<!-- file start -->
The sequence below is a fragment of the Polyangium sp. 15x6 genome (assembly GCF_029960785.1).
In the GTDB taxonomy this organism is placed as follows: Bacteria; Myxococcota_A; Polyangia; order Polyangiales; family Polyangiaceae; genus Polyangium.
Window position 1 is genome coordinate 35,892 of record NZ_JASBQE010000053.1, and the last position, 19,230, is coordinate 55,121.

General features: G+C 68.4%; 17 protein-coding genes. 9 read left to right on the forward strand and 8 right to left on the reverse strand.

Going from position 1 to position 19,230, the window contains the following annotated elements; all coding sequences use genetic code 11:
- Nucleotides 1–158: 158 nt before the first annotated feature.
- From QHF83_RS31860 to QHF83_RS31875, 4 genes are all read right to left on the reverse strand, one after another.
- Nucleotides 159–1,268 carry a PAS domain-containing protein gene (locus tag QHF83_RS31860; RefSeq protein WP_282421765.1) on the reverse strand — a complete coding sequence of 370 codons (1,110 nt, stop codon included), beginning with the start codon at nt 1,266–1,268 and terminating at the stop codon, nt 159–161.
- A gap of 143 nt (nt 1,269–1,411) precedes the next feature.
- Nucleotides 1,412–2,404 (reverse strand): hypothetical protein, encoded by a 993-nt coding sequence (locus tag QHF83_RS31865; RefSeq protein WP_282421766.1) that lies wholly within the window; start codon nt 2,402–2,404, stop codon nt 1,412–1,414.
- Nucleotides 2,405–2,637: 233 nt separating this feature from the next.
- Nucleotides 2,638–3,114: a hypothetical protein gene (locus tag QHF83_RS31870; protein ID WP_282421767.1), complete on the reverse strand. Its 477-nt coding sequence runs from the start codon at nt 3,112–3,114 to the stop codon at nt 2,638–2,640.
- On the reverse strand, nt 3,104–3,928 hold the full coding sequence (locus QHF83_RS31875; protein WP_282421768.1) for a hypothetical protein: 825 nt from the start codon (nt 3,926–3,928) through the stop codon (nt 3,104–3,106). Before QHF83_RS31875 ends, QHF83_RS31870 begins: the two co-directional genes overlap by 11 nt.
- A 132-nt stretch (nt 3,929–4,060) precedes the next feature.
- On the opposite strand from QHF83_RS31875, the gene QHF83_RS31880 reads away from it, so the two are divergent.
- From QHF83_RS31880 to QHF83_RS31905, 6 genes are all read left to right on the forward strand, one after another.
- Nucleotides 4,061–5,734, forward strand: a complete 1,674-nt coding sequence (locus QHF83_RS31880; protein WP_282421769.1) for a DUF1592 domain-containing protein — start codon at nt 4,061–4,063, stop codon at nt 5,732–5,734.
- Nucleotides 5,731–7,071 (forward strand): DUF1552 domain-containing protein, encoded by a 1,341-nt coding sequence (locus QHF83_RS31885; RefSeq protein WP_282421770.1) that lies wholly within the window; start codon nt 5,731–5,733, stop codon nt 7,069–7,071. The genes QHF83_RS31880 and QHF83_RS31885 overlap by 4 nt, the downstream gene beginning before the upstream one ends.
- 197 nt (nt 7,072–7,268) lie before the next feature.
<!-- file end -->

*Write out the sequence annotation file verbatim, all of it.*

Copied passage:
The sequence below is a fragment of the Polyangium sp. 15x6 genome (assembly GCF_029960785.1).
In the GTDB taxonomy this organism is placed as follows: Bacteria; Myxococcota_A; Polyangia; order Polyangiales; family Polyangiaceae; genus Polyangium.
Window position 1 is genome coordinate 35,892 of record NZ_JASBQE010000053.1, and the last position, 19,230, is coordinate 55,121.

General features: G+C 68.4%; 17 protein-coding genes. 9 read left to right on the forward strand and 8 right to left on the reverse strand.

Going from position 1 to position 19,230, the window contains the following annotated elements; all coding sequences use genetic code 11:
- Nucleotides 1–158: 158 nt before the first annotated feature.
- From QHF83_RS31860 to QHF83_RS31875, 4 genes are all read right to left on the reverse strand, one after another.
- Nucleotides 159–1,268 carry a PAS domain-containing protein gene (locus tag QHF83_RS31860; RefSeq protein WP_282421765.1) on the reverse strand — a complete coding sequence of 370 codons (1,110 nt, stop codon included), beginning with the start codon at nt 1,266–1,268 and terminating at the stop codon, nt 159–161.
- A gap of 143 nt (nt 1,269–1,411) precedes the next feature.
- Nucleotides 1,412–2,404 (reverse strand): hypothetical protein, encoded by a 993-nt coding sequence (locus tag QHF83_RS31865; RefSeq protein WP_282421766.1) that lies wholly within the window; start codon nt 2,402–2,404, stop codon nt 1,412–1,414.
- Nucleotides 2,405–2,637: 233 nt separating this feature from the next.
- Nucleotides 2,638–3,114: a hypothetical protein gene (locus tag QHF83_RS31870; protein ID WP_282421767.1), complete on the reverse strand. Its 477-nt coding sequence runs from the start codon at nt 3,112–3,114 to the stop codon at nt 2,638–2,640.
- On the reverse strand, nt 3,104–3,928 hold the full coding sequence (locus QHF83_RS31875; protein WP_282421768.1) for a hypothetical protein: 825 nt from the start codon (nt 3,926–3,928) through the stop codon (nt 3,104–3,106). Before QHF83_RS31875 ends, QHF83_RS31870 begins: the two co-directional genes overlap by 11 nt.
- A 132-nt stretch (nt 3,929–4,060) precedes the next feature.
- On the opposite strand from QHF83_RS31875, the gene QHF83_RS31880 reads away from it, so the two are divergent.
- From QHF83_RS31880 to QHF83_RS31905, 6 genes are all read left to right on the forward strand, one after another.
- Nucleotides 4,061–5,734, forward strand: a complete 1,674-nt coding sequence (locus QHF83_RS31880; protein WP_282421769.1) for a DUF1592 domain-containing protein — start codon at nt 4,061–4,063, stop codon at nt 5,732–5,734.
- Nucleotides 5,731–7,071 (forward strand): DUF1552 domain-containing protein, encoded by a 1,341-nt coding sequence (locus QHF83_RS31885; RefSeq protein WP_282421770.1) that lies wholly within the window; start codon nt 5,731–5,733, stop codon nt 7,069–7,071. The genes QHF83_RS31880 and QHF83_RS31885 overlap by 4 nt, the downstream gene beginning before the upstream one ends.
- 197 nt (nt 7,072–7,268) lie before the next feature.